In “Just Economics,” (Am. 5/6/13) Professor Stacie Beck offers a clear and well-reasoned interpretation of social justice, though it is one that seems to stand at some distance from conventional church teaching and, even more, from Pope Francis’ most recent comments on global economics. Despite the logic and the compassionate grounds of her argument, I cannot wholly accept her conclusions.
My disagreement is not with the logic of her thesis, but with what I consider the incomplete context within which she develops it. That context is the science of economics—a context inseparable, but qualitatively different, from that of theology. For both economics and theology, social justice is a critical issue. How they approach this issue, however, and with what differences, what limitations and what authority, is most pertinent to the topic at hand. Current theologians like John F. Haught, in the forefront of the modern and revolutionary dialogue between religion and science, take pains to identify the difference between the respective objects of scientific and theological study and note the significant ramifications following therefrom.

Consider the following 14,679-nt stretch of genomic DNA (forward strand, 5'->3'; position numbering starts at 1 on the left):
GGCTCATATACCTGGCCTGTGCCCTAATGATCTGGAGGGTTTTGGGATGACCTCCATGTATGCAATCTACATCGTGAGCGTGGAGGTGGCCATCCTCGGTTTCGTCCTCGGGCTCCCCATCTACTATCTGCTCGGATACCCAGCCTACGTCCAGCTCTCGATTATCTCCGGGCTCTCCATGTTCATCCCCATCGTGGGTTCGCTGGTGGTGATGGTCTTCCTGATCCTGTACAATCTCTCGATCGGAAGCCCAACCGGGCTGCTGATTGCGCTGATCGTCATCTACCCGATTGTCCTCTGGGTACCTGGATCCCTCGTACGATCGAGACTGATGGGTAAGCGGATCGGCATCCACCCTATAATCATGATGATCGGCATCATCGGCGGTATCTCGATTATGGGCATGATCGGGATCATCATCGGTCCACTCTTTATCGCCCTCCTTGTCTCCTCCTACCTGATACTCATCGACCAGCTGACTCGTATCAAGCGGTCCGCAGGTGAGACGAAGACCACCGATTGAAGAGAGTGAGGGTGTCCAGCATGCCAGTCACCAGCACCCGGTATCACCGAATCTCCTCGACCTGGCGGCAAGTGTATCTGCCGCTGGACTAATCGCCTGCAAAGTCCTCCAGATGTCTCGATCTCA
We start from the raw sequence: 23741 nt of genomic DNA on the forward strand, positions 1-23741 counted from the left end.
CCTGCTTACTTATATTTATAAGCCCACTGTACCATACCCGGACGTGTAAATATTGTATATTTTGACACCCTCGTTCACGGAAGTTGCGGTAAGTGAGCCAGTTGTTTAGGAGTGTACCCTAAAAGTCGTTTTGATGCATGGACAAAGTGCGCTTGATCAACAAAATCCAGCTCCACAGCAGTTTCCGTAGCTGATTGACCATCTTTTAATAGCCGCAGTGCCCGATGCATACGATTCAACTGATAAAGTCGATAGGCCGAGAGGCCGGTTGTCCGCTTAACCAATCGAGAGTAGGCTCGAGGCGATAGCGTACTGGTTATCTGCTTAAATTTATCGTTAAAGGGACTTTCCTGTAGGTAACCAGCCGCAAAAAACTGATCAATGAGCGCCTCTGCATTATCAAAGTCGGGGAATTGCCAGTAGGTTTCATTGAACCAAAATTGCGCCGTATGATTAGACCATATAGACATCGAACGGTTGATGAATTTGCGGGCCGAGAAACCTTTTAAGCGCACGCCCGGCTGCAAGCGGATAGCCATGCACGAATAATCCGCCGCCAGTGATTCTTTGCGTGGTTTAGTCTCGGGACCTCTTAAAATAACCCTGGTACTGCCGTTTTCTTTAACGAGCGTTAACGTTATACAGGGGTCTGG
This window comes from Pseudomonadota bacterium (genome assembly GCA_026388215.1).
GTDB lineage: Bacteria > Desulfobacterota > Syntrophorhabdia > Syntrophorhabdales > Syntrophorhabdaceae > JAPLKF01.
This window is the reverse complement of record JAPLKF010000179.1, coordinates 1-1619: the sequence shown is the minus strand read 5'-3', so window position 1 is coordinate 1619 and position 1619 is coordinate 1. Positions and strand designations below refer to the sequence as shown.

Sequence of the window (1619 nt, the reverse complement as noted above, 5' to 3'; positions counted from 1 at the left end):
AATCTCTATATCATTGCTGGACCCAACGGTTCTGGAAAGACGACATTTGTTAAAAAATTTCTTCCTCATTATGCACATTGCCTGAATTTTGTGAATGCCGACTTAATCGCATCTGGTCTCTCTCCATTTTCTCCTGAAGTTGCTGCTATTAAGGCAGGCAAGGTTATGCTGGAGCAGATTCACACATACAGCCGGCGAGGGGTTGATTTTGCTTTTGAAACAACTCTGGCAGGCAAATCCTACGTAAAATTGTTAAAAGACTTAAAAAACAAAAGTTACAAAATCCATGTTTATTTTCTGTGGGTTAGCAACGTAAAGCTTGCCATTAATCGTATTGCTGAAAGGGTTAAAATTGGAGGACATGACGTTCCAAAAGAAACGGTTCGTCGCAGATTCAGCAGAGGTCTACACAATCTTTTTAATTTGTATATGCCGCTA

Economics, a social science, is by its nature committed to quantifiable information. Even when it addresses non-quantifiable phenomena in its deliberations (intuition, faith, aesthetics and so on), economic methodology employs quantifiable evidence; its propositions grow out of empirical information, and its justifications are based upon numbers, frequencies, measurements and the like.